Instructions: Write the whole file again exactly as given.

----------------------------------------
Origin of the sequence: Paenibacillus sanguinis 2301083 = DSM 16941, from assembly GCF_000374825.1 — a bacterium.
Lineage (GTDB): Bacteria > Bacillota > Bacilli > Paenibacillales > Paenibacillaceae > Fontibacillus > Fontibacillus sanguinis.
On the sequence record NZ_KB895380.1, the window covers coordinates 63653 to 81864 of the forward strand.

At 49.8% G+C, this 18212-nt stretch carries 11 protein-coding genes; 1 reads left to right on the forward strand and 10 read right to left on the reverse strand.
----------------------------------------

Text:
Origin of the sequence: Paenibacillus sanguinis 2301083 = DSM 16941, from assembly GCF_000374825.1 — a bacterium.
Lineage (GTDB): Bacteria > Bacillota > Bacilli > Paenibacillales > Paenibacillaceae > Fontibacillus > Fontibacillus sanguinis.
On the sequence record NZ_KB895380.1, the window covers coordinates 63653 to 81864 of the forward strand.

At 49.8% G+C, this 18212-nt stretch carries 11 protein-coding genes; 1 reads left to right on the forward strand and 10 read right to left on the reverse strand.